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Is there an intuitive explanation for non-specialists why India is projected to experience a decrease in drought (= increase in PDSI) due to global warming, unlike most areas at the same latitude(s), at least according to these maps by Dai (2010)?

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  • $\begingroup$ Doesn't it become more wet instead of dryer according to these maps? Or do I miss-understand them? $\endgroup$ – daniel.neumann Jan 10 '18 at 15:47
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    $\begingroup$ @daniel.neumann: India gets wetter... particularly in the long run (bottom maps). $\endgroup$ – Fizz Jan 10 '18 at 15:51
  • $\begingroup$ Ah. Sorry. I miss-understood the title of your question. I though you expected more droughts. Thanks for Clarification. $\endgroup$ – daniel.neumann Jan 11 '18 at 7:22
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    $\begingroup$ The Himalayas may be the most intuitive answer $\endgroup$ – farrenthorpe Jan 20 '18 at 20:41
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Since you asked for an intuitive explanation, my thoughts would be that due to predicted increasing sea and global temperatures, the models used might be predicting a corresponding increase in monsoonal moisture or duration.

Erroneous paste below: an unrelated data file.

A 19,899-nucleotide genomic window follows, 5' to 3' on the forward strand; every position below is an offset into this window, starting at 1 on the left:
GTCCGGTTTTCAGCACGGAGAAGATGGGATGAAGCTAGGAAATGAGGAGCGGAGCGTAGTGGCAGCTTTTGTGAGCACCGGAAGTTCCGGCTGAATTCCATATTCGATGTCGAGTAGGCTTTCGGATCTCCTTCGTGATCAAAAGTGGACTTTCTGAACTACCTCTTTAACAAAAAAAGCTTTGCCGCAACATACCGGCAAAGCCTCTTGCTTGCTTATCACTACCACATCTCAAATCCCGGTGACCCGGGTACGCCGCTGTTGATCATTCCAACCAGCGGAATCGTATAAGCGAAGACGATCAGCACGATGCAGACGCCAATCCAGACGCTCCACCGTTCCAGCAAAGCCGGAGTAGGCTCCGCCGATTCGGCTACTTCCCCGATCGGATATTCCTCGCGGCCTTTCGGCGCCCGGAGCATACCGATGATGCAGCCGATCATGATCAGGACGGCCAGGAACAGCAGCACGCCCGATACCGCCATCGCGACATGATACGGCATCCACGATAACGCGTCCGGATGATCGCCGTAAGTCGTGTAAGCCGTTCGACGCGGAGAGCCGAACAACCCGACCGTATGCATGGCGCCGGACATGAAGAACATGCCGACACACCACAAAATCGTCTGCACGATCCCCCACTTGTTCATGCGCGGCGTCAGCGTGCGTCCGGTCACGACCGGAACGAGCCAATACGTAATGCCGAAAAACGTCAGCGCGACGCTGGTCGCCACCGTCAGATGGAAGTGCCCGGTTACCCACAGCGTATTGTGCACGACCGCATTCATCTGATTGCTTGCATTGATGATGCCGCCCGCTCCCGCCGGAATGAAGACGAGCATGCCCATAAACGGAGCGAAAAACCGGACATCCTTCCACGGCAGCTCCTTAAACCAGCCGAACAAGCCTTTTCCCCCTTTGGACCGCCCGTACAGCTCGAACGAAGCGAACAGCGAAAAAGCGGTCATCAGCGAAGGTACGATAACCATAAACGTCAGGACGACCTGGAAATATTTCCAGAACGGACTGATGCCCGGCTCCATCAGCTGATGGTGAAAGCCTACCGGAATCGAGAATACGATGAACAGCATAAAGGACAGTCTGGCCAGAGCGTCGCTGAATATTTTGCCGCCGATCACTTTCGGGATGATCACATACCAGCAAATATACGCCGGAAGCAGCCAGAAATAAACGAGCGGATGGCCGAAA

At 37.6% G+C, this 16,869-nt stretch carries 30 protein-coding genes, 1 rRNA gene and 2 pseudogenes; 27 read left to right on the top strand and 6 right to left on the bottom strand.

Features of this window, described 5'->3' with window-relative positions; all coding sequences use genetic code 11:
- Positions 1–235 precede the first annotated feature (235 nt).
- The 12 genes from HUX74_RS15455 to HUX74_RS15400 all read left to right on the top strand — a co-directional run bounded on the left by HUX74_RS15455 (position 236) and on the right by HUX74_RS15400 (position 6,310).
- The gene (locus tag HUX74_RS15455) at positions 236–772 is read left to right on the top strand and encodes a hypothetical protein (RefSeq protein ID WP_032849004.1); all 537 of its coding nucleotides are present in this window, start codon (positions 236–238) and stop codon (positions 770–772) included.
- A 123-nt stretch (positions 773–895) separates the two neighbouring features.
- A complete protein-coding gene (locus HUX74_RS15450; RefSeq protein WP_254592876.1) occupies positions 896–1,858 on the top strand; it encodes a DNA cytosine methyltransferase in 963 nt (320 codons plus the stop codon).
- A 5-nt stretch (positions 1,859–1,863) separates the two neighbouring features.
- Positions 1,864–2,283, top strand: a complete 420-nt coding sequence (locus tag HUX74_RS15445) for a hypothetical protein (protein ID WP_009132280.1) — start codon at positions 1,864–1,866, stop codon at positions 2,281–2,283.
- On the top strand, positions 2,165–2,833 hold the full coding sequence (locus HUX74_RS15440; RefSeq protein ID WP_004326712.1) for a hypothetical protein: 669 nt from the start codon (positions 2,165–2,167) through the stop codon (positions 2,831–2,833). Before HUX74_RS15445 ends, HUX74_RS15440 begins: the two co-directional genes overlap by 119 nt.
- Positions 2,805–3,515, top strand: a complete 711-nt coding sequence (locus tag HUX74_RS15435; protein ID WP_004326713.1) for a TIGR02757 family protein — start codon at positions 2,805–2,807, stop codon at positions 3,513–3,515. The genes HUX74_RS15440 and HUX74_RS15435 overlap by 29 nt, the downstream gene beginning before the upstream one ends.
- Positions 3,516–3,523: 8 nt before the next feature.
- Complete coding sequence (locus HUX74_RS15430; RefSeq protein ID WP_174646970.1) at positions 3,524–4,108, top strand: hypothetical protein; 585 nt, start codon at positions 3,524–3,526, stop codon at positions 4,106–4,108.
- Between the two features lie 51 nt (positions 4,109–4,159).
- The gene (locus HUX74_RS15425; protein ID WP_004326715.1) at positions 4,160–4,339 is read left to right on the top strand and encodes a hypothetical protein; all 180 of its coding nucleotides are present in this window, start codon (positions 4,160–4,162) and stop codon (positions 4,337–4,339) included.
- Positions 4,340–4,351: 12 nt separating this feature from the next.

From Climate of India :

In India a tropical wet and dry climate is more common. Noticeably drier than areas with a tropical monsoon climate, it prevails over most of inland peninsular India except for a semi arid rain shadow east of the Western Ghats.

An article on the National Geographic site discusses the relationship between the ocean air temperature and the monsoons in India:

The summer monsoon is associated with heavy rainfall. It usually happens between April and September. As winter ends, warm, moist air from the southwest Indian Ocean blows toward countries like India, Sri Lanka, Bangladesh, and Myanmar. The summer monsoon brings a humid climate and torrential rainfall to these areas.

So in a region which is warmer, both air and ocean temperature, this monsoon effect is apparently predicted to be altered accordingly, resulting in either a higher precipitation, or longer duration to the wet cycle, to effectively make this region wetter than it is today. Without knowing more about how the models were derived, this is just speculation however.

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